Q: How can manufacturers prepare for the production of biosimilars? Any recommendations?
Wyand: As there will be more attention paid to the cost of manufacturer, manufactures are going to have to look at how they can efficiently work to manufacture. Some molecules require small amounts of material, while others require larger amounts. Manufacturers will have to prepare for different scales/amounts of production. We also believe in many cases it will be advantageous for manufacturers to produce multiple products in the same manufacturing facility.
Q: What are some of the greatest challenges in the commercialization of biosimilars?
Wyand: The greatest challenge is that there are going to be price reductions, so it will be a very price-competitive market. In addition, there will be a number of biosimilar players going into the same market leading to a fair amount of competition for the companies.
Q: As far as the Drug Supply Chain Security Act (DSCSA) regulations—do you see these compliance regulations significantly impacting the biosimilar market (and operations) in the U.S. in the coming years?
Wyand: The DSCSA will impact all pharmaceuticals companies, both biosimilar and innovators. We do not have total clarity on how the regulations will work but they will drive packaging equipment investment, downtime, and likely will more complex for the industry to manage. We do believe that the cost impact to the overall product will be small.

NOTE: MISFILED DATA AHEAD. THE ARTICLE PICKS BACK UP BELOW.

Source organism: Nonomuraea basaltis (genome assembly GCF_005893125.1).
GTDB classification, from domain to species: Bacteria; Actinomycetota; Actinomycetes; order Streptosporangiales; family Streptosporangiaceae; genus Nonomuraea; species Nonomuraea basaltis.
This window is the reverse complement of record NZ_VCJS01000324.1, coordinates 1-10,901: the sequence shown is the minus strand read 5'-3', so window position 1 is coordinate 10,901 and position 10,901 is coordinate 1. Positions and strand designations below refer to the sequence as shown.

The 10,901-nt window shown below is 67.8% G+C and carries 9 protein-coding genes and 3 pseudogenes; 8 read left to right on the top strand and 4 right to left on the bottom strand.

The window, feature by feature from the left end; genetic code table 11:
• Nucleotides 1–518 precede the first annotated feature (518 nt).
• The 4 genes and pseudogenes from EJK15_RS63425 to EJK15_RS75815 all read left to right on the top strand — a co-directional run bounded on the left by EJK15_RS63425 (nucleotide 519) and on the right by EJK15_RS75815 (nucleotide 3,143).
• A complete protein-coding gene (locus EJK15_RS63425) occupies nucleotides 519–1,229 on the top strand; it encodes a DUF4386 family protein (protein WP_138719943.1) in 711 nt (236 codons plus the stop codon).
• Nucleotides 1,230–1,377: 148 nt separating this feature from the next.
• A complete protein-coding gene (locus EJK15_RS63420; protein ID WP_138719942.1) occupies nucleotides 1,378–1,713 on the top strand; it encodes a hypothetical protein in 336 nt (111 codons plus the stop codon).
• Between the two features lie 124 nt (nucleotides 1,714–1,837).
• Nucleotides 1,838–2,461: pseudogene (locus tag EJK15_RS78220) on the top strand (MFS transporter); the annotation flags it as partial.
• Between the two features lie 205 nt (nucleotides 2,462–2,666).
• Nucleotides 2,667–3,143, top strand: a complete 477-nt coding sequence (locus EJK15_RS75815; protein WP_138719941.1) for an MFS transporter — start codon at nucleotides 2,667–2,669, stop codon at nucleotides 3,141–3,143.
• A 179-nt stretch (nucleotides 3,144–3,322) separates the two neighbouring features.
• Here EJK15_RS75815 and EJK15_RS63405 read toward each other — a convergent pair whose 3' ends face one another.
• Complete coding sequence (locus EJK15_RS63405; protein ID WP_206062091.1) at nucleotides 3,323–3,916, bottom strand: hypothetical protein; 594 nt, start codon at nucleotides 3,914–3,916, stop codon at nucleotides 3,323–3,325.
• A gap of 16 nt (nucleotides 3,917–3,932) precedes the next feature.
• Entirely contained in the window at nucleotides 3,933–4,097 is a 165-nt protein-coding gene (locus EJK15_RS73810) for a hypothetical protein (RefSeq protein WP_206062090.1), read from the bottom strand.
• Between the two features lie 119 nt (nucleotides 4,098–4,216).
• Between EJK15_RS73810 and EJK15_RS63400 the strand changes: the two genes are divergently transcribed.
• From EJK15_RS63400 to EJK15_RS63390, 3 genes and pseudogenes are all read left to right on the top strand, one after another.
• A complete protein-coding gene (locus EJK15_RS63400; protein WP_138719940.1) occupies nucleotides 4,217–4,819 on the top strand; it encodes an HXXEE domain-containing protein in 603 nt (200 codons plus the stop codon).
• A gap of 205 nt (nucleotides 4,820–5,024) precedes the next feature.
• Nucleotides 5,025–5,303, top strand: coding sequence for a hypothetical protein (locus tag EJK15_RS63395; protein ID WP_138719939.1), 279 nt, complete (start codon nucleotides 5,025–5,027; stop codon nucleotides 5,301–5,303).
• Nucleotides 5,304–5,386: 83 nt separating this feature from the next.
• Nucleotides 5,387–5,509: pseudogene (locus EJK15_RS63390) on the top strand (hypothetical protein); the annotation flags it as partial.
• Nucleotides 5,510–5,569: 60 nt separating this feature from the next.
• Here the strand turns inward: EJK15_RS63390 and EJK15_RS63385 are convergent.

Q: How does the biosimilar market in the U.S. compare to other countries?
Wyand: With a decade of experience in international markets behind us, there have been interesting trends and influencing factors that have emerged relating to biosimilar adoption. These insights could hold the keys to understanding the impact as biosimilars mature in the U.S. market. These insights are important, particularly as the U.S. is forecasted to be the single biggest opportunity for biosimilars. Biosimilar uptake varies drastically from country-to-country and class-to-class, ranging from on average approximately 30-80 percent market share. This wide range is likely due to a wide variety of factors, from policies, tenders, and payer attitudes to physician awareness and willingness to prescribe.
Q: What are some of the trends you see developing for the biosimilar market in the U.S.?
Wyand: As biosimilars become more widely available in the U.S., trends that will develop include increased comfort level with biosimilars among payers and patients, as we saw with small molecule generics following the enactment of the Hatch-Waxman Act. In becoming more comfortable with them, payers will have an easier time covering biosimilars, which will help reduce costs. Additionally, as FDA firms up clarity for biosimilar developers, including providing final guidance on naming and interchangeability, more companies will file BLA submissions for their biosimilar candidates. This will increase competition, and in doing so, decrease costs.